The hot news out of Yahoo’s (YHOO) board meeting is that the company will reject the $31/share takeover offer by Microsoft (NASDAQ:MSFT) on the grounds it “massively undervalues” the company. Further, Yahoo apparently will refuse to consider offers below $40/share.
I hardly ever spend time talking about the corporate governance of the companies I write about, because it’s kind of like air: not really noteworthy until it’s hugely lacking. This is one of those times where the exception wins out, however…
After doing a short review of Yahoo, I can find a very limited number of times where the board’s actions have increased shareholder value, and a very large number of times where the board’s stance seems to run opposite that of shareholders.
They’ve made some good overseas investments – see Alibaba.com and Yahoo Japan. I’ve seen estimates that say if Yahoo was to distribute those stakes to shareholders, they would be worth around $12/share – or more than half of YHOO’s price before the Microsoft bid. Telling? It should be, because…
Pretty much everything else. Yahoo has sacrificed its once-dominant position in search, missed the memo on online advertising becoming a big deal, and essentially floundered in the face of Google’s (NASDAQ:GOOG) innovations.
More particularly, I find the board’s actions – or inactions, call it what you will – in the face of all this to suggest a staggering degree of hubris. Here is one bothersome example:
In the last proxy statement filed April 2007, one shareholder proposal called for “Pay-for-Superior-Performance,” which would link incentive bonuses to Yahoo’s financial and stock outperformance of a peer group. What did Yahoo’s board think of this? They strongly opposed it, of course. But the truly galling part here was to use the “nominal” base salary for then-CEO Terry Semel as support of their prudent compensation policies, which apparently didn’t need to be modified… except for the fact that Semel received $2.9 million in stock and $36.7 million in options grants, all while having the company he was supposedly overseeing get their lunch taken and eaten by Google.
Maybe handing out $15 million in stock and $60 million in options grants to executives was part of the strategy to get that feel of an ownership stake. They certainly weren’t going to get it by taking a stake with their own actual money. Let’s review the transactions by board members and insiders over the last year to get some idea of how they handle their own buying and selling when it comes to the Yahoo stock they so nicely get granted each year, good performance or not.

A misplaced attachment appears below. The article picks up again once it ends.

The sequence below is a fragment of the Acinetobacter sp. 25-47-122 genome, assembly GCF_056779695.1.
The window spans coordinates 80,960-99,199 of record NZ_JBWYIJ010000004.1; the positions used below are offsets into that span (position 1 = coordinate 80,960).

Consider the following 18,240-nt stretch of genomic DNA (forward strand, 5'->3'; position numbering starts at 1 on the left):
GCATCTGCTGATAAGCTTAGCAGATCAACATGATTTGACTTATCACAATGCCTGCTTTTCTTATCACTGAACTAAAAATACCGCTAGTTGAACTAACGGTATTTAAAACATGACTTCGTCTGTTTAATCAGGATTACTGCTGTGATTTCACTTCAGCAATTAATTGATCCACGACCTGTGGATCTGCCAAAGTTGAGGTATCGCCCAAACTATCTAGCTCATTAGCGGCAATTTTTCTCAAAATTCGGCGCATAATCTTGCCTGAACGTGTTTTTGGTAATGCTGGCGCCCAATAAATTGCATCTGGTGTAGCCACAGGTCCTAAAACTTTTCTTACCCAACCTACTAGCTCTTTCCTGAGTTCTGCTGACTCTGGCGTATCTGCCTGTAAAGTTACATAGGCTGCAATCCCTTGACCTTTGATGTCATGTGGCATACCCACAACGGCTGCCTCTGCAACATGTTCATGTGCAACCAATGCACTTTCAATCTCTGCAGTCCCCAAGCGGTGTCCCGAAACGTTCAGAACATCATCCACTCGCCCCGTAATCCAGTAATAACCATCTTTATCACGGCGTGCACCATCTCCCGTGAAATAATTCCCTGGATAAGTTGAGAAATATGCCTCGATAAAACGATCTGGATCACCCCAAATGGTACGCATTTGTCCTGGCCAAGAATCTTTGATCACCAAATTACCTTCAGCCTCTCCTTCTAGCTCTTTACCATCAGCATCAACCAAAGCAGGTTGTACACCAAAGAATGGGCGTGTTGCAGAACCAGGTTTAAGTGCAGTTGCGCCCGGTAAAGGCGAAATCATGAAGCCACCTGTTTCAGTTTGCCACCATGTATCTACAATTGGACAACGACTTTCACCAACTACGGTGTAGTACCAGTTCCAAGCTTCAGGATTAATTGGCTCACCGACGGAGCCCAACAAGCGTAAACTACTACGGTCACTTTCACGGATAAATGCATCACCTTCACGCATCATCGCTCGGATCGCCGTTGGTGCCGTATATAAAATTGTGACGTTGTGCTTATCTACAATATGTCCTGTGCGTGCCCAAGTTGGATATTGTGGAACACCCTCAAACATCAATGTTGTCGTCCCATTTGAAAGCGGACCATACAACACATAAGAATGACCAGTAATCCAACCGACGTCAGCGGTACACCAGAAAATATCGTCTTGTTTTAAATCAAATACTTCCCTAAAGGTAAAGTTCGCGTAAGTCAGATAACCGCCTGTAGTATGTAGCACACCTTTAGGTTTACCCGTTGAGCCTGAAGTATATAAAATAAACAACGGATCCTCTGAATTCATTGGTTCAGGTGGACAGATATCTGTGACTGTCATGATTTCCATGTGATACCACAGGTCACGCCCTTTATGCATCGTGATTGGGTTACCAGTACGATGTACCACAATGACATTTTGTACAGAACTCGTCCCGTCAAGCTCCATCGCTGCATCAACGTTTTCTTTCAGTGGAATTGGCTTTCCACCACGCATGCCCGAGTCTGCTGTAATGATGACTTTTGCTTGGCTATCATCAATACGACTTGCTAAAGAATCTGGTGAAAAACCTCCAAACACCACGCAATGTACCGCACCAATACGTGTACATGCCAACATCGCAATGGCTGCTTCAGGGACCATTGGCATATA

Michael Callahan, Executive VP/General Counsel: Sold 12,678 shares at $28.38 on 2-1-08
Eric Hippeau, Board Member Since 1996: Sold 165,714 shares at $30.60 on 10-25-07
David Filo, Co-founder: Sold 167,000 shares at $24.75 on 7-25-07
Susan Decker, President: Sold 22,875 shares at $28.70 on 5-31-07*
Farzad Nazem, CTO: Sold 107,513 shares at $28.38 on 5-30-07
*Susan Decker has since made repurchases bringing a net positive balance, see below
Arthur Kern, Board Member Since 1996: Purchased 18,000 shares at $24.17 on 8-14-07
Susan Decker, President: Purchased 52,242 shares at $23.40 from 8-7-07 to 8-13-07
Ed Kozel, Board Member Since 2000: Purchased 20,000 shares at $29.70 on 2-9-07
Vyomesh Joshi, Board Member Since 2005: Purchased 4,000 shares at $25.73 on 6-21-06
Arthur Kern, Board Member: Purchased 12,000 shares at $26.58 on 7-25-06
In the past, Yahoo insiders haven’t had much of a problem with getting rid of their stock for under $30/share. Now that Microsoft comes knocking and their personal fiefdom is threatened, the extortion game is suddenly on.
But how much is really at stake? In a review of the stock holdings of Yahoo’s Board, only Arthur Kern had significantly more than $1 million in YHOO stock, with Ed Kozel just under the $1 million mark. Most of the remaining directors hold under $500,000 in YHOO stock – not peanuts, but less than a year’s pay given what they earn as board members. In other words, I believe they generally have much more to gain from keeping Yahoo as their personal plaything than in cashing out their minimal equity holdings.
Tom Lyons just re-did the inputs to get the implied expectations for YHOO being a $40 stock, and I hardly believe they are realistic. Yahoo is a company struggling to produce consistent double-digit growth, and their self-valuation seems a bit too self-congratulatory for my tastes. Ok, the last five years during the explosion of web-based advertising, Yahoo could put up 28% annual growth. Now, front year growth estimates are flat-to-negative, and here comes Yahoo – a company that has delivered on nearly nothing in… longer than I can remember – saying that they are going to being re-accelerating growth? I’m not buying it, especially from a bunch of people who aren’t buying it themselves if their wallets are any indication of their true feelings.
Maybe because litigation runs in the blood, I see a series of massive shareholder lawsuits taking place against Yahoo if the company doesn’t get taken out because of the board’s charades. And, if I was a Microsoft shareholder, I would be absolutely livid if they fell for this move and raised their already-adequate bid, which is just 10% off YHOO’s highest price in the last two years. If Microsoft raised the bid and then had to take a goodwill writedown in the future… I’d almost want to slap the Time Warner-AOL tag on this the second I get the impression anyone seriously believes Yahoo is worth $65 billion.
I think the simplest way out of this mess would be for Yahoo’s board to take the company private at some price in excess of Microsoft’s bid - but with their track record of being something less than 100% behind Yahoo as revealed by their personal stakes, I wouldn’t hold my breath.